That is equivalent to over *38 YEARS* of what was at the time current monthly positive cash flow on the condo.
I could have held on because I wanted the emergency contingency of having a paid-off place to live mortgage free in the year 2026. But, that’s an emotional response.
But if you still want to think about this emotionally, there’s a fiscally superior option. You could recognize that the equity proceeds, if captured immediately, were equivalent to several years worth of present day rent if I was willing to move somewhere less expensive. That pays for a lot of flights, trains, or gasoline to visit family here in California.
That doesn’t even consider the potential investment growth from those equity proceeds.
Was there even a question if my condo should have been kept in service as a rental property? Well, apparently somebody thought so because they bought it from me for a 55% higher price than what I paid. They purchased WITHOUT leverage and promptly placed a rental ad for basically the same price. Yikes. Now, those people get to rent it out for the same amount, and they get to pay 55% higher property taxes than I ever did. I’m very proud that I was able able to collect a huge wad of cash and bring in some additional revenue to my County and local Schools on someone else’s property tax bill. Win win.
Purchase Price: $135,000 in the Spring of 2010
Sale Price: $210,000 in the Summer of 2015
The condo itself appreciated 55.5% over my five years of ownership, an average of 11.1% per year. Of course my capital gain on the asset was much lower than $75,000. That’s because I had a solid $14,000-ish in closing costs from the sale, another $12,000-ish for the combination of purchase related closing costs and some capital improvements I had made along the way. I also had just over $8,000 in depreciation deductions that I was on the hook to send back to the government. But depreciation is completely a wash because I had taken that $8k of tax deductions over the previous few years. For you number nerds, here’s exactly what that looks like:
Why’d you sell!? California Real Estate Always Goes up!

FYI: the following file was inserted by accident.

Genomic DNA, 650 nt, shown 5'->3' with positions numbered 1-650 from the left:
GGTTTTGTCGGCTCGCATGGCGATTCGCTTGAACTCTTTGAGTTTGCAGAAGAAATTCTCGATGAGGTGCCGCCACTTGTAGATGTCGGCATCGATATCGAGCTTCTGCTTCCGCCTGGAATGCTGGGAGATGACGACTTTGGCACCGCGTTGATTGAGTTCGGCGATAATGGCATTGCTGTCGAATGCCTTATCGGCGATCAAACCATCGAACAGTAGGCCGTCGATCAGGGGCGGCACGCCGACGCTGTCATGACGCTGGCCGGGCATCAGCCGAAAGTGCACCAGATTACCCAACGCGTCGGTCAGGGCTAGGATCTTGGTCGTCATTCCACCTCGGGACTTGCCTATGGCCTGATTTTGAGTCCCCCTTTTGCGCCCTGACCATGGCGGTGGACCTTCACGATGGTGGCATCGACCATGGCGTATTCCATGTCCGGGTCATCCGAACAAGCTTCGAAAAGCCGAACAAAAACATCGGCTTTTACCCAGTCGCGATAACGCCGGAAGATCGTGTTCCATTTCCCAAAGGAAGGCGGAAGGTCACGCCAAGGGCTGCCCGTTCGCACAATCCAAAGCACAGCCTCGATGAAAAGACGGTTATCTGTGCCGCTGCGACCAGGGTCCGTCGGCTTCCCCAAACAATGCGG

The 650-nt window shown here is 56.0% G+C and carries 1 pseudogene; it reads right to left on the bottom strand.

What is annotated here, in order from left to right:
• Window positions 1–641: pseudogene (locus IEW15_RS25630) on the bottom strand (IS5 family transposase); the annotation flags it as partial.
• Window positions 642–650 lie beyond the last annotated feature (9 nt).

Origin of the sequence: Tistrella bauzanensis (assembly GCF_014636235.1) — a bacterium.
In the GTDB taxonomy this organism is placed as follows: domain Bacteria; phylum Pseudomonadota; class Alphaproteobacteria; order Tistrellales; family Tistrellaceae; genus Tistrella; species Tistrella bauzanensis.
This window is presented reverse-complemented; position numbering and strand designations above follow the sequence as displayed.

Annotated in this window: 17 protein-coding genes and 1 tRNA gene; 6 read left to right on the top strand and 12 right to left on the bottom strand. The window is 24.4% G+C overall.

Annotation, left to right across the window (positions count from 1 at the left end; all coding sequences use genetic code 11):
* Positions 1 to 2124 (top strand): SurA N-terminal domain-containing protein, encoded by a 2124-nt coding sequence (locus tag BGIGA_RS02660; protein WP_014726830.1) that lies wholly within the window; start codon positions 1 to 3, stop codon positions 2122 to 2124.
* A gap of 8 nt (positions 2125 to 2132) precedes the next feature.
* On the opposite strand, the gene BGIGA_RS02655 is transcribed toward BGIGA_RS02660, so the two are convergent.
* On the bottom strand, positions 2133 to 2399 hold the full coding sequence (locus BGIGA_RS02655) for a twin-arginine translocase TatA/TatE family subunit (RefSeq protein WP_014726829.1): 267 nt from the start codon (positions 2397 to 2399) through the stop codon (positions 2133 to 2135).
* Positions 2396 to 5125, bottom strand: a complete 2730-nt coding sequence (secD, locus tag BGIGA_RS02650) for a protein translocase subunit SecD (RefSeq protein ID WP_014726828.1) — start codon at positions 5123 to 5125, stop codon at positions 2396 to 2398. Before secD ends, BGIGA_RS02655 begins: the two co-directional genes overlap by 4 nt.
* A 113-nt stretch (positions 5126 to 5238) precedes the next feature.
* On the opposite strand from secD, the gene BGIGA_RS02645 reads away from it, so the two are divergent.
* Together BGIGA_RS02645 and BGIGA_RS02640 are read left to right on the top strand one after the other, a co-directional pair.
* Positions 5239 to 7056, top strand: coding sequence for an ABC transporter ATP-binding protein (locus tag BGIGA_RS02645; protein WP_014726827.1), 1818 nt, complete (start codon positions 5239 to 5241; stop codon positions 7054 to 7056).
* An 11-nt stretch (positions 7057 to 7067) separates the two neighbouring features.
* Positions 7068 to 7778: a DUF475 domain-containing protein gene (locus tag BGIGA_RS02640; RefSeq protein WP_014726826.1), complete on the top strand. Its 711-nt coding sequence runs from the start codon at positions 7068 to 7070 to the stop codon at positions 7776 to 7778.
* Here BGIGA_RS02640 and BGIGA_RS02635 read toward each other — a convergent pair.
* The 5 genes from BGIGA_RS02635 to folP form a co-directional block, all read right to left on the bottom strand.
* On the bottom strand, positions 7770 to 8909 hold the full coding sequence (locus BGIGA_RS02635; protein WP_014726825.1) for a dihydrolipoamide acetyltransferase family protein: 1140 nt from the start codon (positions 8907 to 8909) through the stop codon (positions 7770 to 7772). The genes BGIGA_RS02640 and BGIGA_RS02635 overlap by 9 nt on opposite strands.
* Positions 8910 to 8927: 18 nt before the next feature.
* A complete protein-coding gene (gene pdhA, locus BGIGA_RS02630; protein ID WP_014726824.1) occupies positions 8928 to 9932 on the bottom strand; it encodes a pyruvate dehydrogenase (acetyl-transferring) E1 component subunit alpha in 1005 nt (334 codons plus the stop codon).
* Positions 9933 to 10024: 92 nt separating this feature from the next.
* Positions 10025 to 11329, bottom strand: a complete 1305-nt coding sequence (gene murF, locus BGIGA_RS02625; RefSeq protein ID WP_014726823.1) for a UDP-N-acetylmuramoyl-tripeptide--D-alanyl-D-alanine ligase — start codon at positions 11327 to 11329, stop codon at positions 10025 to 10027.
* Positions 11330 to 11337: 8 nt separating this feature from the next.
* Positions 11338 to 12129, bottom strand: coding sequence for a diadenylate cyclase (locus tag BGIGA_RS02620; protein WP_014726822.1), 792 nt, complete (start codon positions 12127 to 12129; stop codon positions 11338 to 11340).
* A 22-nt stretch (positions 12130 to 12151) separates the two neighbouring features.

That is certainly the myth I hear often. Tell that to the people prior to me who paid $350,000 (!!!!) in the Spring of 2007 and had to do a double short sale to me in the Spring of 2010. That’s a loss of 61.3% over the course of three years, or 20.4% per year. And two banks had to eat a loss on that in order for them to sell it to me. The next time I complain about short sales taking forever and generally being a pain in the ass to deal with as a buyer, please direct me to this post and the following screen shot so that I promptly just shut the hell up.
The Trifecta of Leverage, Parental Subsidies and Government Subsidies
My down payment on my $135,000 condo purchase was $27,000. My parents gifted me $13,000 of that $27,000. At that time (calendar years 2009 and 2010 only), the United States Government was giving out $8,000 to new homebuyers like you were a kid in a candy store. AND, it was refundable. A Refundable Tax Credit means that the government sends you a pile of cash even if you don’t have any tax liability to offset it. You could even buy a condo in 2010 and take the $8,000 credit on your 2009 tax return. Like, seriously, this is what my 2009 tax form looked like:
So, we’re going to say that I made an initial equity investment on this property of $6,000. The reality is that I was subsidized with other people’s money for the rest of that down payment. Certainly many thanks are in order to my parents for offering over three decades of emotional and financial support (and also for not freaking out when I tell them I’m going to adios gainful employment and travel for a while.) But I also don’t want to overlook my fellow taxpayers who hooked me up with a solid slice of free equity during a time when I didn’t even know what an IRA was.
What Was My Return on Investment ?
To calculate my precise return on investment would be a rather arduous process. I’m not even sure that I still have all the data to be honest. But to summarize the types of data that this would require:
|Repairs||Federal Tax Credit For Purchase|
|New Appliances||Parental Down Payment Gift|
|Homeowner's Warranty Policy||Federal Tax Credit for Energy Efficiency (Dual Pane Windows & Doors)|
|Home Inspection||County: Homeowner Exemption Reduction on Property Taxes (personal residence period only)|
|HOA Fees (Monthly, and Purchase/Sale Related)||Personal Residence Capital Gain Exclusion - Federal|
|Closing Costs (Purchase & Sale)||Personal Residence Capital Gain Exclusion - California|
|Mortgage Interest||Tax Deduction for Mortgage Interest|
|Property Tax||Tax Deduction for Property Taxes|
|Capital Improvements||Rental Income for roughly 2 years.|
|Depreciation Recapture||Depreciation Tax Deduction|
|Utilities||Reduced housing costs vs. equivalent rent in the area for 3.5 years|
|Management Fees for Rental Period||Tax Deduction for HOA, mileage to board meetings, tax prep etc while used as Rental|
It doesn’t matter because Return On Equity is the Proper Metric.